Effects of Ambient Gases on Friction and Interfacial Resistance

[+] Author and Article Information
Y.-J. Chang, D. Kuhlmann-Wilsdorf

Department of Materials Science, University of Virginia, Charlottesville, VA 22901

J. Tribol 110(3), 508-515 (Jul 01, 1988) (8 pages) doi:10.1115/1.3261660 History: Received March 25, 1987; Online October 29, 2009


As is well known, ambient atmospheres can greatly affect the friction and wear behavior of metals sliding on each other, as well as the electric contact resistance between the metals. In order to better understand the mechanisms of those effects of ambient atmospheres, the coefficient of friction and the electric contact resistance have been studied for bundles of 50 micrometer thick copper wires, sliding on a polished copper surface in a specialized apparatus, called the hoop apparatus. The ambient gas was cycled between laboratory air and carbon dioxide, and between laboratory air and argon, respectively. The results indicate a reversible build-up and removal of surface films whose nature as well as speed of formation and removal depends on the gas present. Fiber bundles are used in order to eliminate the constriction resistance, so that the contact resistance is directly proportional to the specific film resistivity. The following properties were found to be affected by the ambient gases. (i) The average level of the contact resistance. (ii) The amplitude of the electric “noise.” (iii) The coefficient of friction. (iv) The difference between the static and the dynamic coefficients of friction in stick-slip motion. The results were found to be consistent with previous measurements in which the mechanism of forming wear particles was deduced from a wear chip analysis. Correspondingly they were interpreted in terms of the same wear model. This led to a further advance in the understanding of the interfacial processes accompanying sliding in this sample/substrate combination.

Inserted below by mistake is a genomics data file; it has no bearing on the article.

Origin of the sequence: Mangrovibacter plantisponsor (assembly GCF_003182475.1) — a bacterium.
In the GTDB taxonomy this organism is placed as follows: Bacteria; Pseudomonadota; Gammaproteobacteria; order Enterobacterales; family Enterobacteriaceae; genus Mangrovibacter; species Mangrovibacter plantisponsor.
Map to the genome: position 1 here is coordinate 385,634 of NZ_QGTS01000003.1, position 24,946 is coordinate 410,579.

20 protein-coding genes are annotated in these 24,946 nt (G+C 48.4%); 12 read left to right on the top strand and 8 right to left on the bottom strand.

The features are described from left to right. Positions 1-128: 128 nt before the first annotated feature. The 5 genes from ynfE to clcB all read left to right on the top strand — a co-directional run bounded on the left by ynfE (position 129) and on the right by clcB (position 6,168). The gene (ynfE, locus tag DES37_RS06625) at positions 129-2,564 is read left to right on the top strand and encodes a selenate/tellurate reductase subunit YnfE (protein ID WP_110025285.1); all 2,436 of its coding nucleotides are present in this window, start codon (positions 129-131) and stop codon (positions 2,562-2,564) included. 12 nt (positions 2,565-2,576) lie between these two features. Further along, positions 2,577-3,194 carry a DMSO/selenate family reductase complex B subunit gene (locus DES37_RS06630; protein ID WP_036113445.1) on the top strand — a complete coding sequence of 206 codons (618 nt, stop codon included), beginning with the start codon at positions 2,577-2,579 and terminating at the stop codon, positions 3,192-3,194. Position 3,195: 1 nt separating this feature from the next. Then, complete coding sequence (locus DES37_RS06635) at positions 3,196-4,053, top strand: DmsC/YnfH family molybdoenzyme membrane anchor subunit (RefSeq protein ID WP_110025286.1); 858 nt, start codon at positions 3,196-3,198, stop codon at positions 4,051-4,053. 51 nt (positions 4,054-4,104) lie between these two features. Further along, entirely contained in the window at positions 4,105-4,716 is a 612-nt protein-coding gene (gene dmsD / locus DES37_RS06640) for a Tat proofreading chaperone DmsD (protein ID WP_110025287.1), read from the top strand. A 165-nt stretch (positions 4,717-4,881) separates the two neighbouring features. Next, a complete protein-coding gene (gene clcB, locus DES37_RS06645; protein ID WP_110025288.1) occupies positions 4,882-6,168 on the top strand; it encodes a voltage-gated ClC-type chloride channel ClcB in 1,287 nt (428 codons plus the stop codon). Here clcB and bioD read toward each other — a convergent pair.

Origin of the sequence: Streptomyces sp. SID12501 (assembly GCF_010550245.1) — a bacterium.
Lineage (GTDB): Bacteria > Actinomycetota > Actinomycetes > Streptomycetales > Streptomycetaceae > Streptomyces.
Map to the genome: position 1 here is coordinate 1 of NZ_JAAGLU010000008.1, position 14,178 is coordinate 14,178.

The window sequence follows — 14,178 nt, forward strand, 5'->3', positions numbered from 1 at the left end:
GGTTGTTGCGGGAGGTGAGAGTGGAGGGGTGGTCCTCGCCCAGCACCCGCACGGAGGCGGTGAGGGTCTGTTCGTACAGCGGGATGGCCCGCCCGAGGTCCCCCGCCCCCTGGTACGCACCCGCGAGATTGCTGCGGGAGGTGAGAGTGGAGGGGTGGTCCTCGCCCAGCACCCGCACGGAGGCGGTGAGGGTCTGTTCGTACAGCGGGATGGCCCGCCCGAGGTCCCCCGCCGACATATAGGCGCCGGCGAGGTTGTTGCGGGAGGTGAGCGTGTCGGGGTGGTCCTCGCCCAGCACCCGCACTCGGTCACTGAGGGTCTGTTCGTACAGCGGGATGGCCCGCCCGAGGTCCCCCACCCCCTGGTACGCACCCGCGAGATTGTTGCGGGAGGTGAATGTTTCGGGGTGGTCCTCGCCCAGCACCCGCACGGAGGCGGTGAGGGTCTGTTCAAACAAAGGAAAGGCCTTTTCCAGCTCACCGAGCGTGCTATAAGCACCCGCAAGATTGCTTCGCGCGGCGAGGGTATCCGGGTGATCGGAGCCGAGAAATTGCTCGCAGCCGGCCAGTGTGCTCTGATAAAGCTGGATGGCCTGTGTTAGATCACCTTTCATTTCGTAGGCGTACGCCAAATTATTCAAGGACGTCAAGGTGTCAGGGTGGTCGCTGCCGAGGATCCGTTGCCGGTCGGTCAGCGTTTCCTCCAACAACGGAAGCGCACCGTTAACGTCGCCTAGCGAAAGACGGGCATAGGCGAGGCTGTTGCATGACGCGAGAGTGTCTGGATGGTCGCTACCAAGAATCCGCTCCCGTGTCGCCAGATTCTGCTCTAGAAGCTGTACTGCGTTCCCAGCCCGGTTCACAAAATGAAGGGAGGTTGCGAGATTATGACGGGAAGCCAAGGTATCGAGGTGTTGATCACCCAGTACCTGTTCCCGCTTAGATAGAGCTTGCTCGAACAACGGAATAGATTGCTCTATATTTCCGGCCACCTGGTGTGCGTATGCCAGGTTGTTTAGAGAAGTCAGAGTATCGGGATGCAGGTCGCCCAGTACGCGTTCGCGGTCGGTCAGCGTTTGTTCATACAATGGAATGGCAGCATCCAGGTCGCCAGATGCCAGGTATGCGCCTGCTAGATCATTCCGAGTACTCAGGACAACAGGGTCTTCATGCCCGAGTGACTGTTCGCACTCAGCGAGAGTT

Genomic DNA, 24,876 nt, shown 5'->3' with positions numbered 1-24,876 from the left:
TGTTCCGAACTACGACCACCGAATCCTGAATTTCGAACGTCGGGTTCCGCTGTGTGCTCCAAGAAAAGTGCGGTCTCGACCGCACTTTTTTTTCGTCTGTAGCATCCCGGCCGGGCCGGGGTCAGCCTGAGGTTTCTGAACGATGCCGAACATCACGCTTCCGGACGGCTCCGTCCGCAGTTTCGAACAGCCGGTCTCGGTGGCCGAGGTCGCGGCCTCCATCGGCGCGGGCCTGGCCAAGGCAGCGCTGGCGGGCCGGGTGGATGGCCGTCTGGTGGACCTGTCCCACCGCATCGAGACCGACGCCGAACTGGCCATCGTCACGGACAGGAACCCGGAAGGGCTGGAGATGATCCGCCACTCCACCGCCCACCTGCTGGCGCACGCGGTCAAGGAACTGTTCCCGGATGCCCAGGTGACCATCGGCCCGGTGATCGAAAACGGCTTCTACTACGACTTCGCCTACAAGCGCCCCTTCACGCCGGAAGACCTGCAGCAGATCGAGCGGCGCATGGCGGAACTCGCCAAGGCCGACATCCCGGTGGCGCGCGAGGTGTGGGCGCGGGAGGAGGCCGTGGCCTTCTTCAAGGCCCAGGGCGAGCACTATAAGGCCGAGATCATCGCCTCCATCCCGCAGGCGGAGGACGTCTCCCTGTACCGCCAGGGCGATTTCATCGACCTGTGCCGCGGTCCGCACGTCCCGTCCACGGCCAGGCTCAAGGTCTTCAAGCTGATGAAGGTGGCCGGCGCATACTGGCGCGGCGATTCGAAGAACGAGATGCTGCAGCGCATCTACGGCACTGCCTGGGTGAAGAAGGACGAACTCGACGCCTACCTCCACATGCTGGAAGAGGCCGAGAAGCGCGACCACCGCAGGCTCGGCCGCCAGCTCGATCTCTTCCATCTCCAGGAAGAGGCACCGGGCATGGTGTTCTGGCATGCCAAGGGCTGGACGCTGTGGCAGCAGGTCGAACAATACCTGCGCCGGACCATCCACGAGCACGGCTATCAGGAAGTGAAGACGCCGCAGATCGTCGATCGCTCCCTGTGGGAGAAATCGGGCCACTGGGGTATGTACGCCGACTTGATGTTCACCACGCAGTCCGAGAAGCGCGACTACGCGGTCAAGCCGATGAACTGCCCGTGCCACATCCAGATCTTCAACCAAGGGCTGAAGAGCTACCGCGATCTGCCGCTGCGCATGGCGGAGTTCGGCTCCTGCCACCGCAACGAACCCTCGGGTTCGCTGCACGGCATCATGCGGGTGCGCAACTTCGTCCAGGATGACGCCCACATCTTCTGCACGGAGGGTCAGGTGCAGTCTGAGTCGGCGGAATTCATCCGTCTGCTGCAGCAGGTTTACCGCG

Copyright © 1988 by ASME
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